Hovioikeudenneuvos Johan Petter Winterin (1788–1872) päiväkirja
historiantutkimuksen lähteenä
FT Heli Rantala, Turun yliopisto
Tila ja ruumiillisuus 1800-luvun alun nuorten miesten päiväkirjoissa
FM Minna-Liisa Salonsaari, Turun yliopisto
Panelialaisen itsellisen Juho Kustaan päiväkirja 1800-luvun lopulta
FM Taneli Hiltunen, Turun yliopisto
Mahdistisodan (1881–1899) brittisotilaat päiväkirjanpitäjinä

12.15–13.15 lounas (omakustanteinen)

13.15–14.15
Dosentti Päivi Kosonen, omaelämäkertatutkija, kirjoittajaohjaaja ja kirjallisuusterapeutti
Päiväkirjakirjoittaminen itsestä ja maailmasta huolehtimisen välineenä.
Lajihistoriallinen panoraama

14.30–15.30
FM Karoliina Sjö, Turun yliopisto
Kirjoitettu ja kerrottu minä. Kirsti Teräsvuoren (1899–1988) päiväkirjakertomus
Dosentti Kirsi Tuohela, Turun yliopisto
“Elämän takapihat”. Mielisairaalapäiväkirjat ja historia
FT Katja Hyry, Lapin yliopisto
Tuberkuloosi perhebiografian valossa

15.30–16.00 kahvi

16.00–17.40
FM Susanna Lahtinen, Turun yliopisto
Pelottava pimeys ja kaunis kuutamo – merkitysten ja kokemusten tavoittaminen matkapäiväkirjoista
FM Ritva Larva-Salonen, Turun yliopisto
Vain peruna puuttuu puhtaaksi kirjoitettu suomalainen matkapäiväkirja
1950-luvun Japanista
FM Emilia Syväsalmi, Turun yliopisto
Matkakertomuksista syvimpien tunteiden tulkiksi: Kapteenien vaimojen valaanpyyntialuksilla kirjoittamat päiväkirjat historiantutkimuksen lähdemateriaalina
FM Anna-Leena Perämäki, Turun yliopisto
Vainojen varjossa rakennetut päiväkirjatekstit: Toisen maailmansodan aikaiset nuorten juutalaisnaisten kirjoittamat päiväkirjat (kulttuuri)historiallisen tutkimuksen
lähteenä ja kohteena
Dosentti Maarit Leskelä-Kärki, Turun yliopisto
Päiväkirja lähellä ja kaukana – etiikan ja intiimin rajoilla

Loppukeskustelu

n. klo 18 eteenpäin päiväkirjaklubi ”Soivat tekstit”, vetäjinä Karoliina Sjö ja Lauri Lehtosola, illanvietto (Mediatutkimus harjoitusteatteri E321)

Päiväkirjasymposiumin abstraktit

Ilmoittaudu mukaan symposiumiin perjantaihin 12.5.17 mennessä täällä

Tervetuloa!

Järjestäjät: Kulttuurihistorian oppiaineen Sukupuoli, kirjoittaminen ja tekstuaalisuus -tutkimusryhmä sekä SELMA-tutkimuskeskus

Tapahtuman Facebook-sivut

Symposiumia ennen: “Lukisitko minulle päiväkirjaasi?” keskiviikkona 17.5.2017 klo 17–19 Pienessä Kirjapuodissa (Yliopistonkatu 28, 20100 Turku). Järjestäjänä toimii Suomen Kirjallisuusterapiayhdistyksen Turun aluejaosto. Tapahtuma Facebookissa

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Guest lecture by Dr. Samira Saramo on Loss in Finnish North American Life Writing

Organised by SELMA: Centre for the Study of Storytelling, Experientiality and Memory & Research group Gender, Writing and Textuality (Dept. of Cultural History)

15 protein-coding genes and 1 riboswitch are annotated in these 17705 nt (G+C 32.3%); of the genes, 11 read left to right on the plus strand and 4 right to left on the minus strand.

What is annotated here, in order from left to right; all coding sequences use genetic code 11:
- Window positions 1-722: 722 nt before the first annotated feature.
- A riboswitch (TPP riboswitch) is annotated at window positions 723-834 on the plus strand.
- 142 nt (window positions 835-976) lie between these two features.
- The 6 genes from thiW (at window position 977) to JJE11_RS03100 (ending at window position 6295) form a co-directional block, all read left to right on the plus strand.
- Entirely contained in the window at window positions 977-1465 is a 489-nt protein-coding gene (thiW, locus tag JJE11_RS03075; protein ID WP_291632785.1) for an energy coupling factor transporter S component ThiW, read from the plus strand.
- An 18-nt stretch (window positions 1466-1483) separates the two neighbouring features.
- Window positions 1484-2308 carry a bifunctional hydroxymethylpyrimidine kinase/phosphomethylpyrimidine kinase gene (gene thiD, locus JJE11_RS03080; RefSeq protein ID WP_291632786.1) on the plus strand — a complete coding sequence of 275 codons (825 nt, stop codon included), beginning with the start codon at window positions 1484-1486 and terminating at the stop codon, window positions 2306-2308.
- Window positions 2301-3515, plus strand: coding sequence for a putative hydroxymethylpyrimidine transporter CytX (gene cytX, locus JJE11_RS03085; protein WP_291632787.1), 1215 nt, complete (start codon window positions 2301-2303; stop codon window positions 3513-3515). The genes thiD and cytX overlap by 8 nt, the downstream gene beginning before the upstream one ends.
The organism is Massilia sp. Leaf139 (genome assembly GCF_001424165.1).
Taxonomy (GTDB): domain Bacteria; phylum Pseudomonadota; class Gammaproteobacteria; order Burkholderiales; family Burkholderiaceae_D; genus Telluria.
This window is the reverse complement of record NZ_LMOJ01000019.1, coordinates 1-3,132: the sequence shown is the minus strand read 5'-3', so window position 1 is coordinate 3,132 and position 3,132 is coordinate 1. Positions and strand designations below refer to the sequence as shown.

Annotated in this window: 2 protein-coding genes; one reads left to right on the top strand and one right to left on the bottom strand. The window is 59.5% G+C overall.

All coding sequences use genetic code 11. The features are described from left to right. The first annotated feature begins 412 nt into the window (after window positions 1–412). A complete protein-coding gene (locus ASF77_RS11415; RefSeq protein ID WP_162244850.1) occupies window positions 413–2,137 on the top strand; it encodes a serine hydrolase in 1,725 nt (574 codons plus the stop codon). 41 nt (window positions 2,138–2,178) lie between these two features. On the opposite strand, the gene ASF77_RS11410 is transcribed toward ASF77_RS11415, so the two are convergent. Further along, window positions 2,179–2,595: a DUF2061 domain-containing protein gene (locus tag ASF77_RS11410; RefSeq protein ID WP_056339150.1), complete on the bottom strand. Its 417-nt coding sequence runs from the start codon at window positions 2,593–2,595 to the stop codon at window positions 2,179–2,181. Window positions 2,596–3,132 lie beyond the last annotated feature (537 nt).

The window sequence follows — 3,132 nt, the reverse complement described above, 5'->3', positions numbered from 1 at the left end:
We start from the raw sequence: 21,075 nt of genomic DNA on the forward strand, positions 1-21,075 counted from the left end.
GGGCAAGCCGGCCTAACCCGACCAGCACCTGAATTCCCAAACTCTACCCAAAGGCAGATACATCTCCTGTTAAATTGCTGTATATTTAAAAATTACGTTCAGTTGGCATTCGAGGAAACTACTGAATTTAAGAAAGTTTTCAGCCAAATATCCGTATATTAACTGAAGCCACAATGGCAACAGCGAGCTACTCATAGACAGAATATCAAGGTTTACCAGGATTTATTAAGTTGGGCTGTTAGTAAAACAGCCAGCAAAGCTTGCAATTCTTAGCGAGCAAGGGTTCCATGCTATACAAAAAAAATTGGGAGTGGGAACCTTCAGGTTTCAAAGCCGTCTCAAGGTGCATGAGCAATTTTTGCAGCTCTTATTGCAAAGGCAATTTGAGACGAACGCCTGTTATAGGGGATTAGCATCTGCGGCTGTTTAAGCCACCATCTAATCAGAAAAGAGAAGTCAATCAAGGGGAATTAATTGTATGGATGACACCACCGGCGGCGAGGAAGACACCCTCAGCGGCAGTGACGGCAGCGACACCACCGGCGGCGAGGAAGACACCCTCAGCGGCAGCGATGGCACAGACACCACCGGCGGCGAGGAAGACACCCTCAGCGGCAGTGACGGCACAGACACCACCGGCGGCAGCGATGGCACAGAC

All interested warmly welcome!

Students can use their academic lecture pass

12.4., Wed at 14.15-15.45 at Litzen, Minerva, Sirkkala

Guest lecture by Dr. Samira Saramo:

Loss in Finnish North American Life Writing

Life writing has been a primary tool for people to work through loss. In the context of twentieth-century migration, the death or disappearance of a loved one raised questions about a person’s place and sense of continuity, and challenged the process of identity maintenance. Letter correspondence with friends and family in the home community, then, offered a platform for making sense of grief and connection. Engaging in memoir-writing could, even years later, allow life writers to confront the rupture of loss and re-script their experience.

This lecture analyzes diverse narrations of loss in the personal letters and autobiographies of Finnish North Americans from 1900-1960. The studied life writing highlights the emotional, physical, and practical responses to death and loss. Though very intimate, loss often also served to solidify collectives, shaped by ethnicity, gender, and class. The lecture aims to push dialogue on life writing study by questioning why the personal letters of ordinary people have faced an uneasy reception within the field. Bridging personal letters and autobiography, the theme of loss provides an opportunity to critically engage in the form and content of these source types.

BIO:

Dr. Samira Saramo is Research Fellow at the John Morton Center for North American Studies at the University of Turku and holds a Ph.D. in History from York University (Toronto, Canada). Saramo’s multidisciplinary research focuses on ethnicity, gender, emotion, violence, place-making, and social movements in both historical and current contexts. Analyzing personal letters, memoirs, and social media narratives, Saramo is particularly interested in the form and accompanying challenges of life writing research. Her current project, “The End of Life and the Birth of ‘Finnish North America,’” is funded by the Jenny & Antti Wihuri Foundation.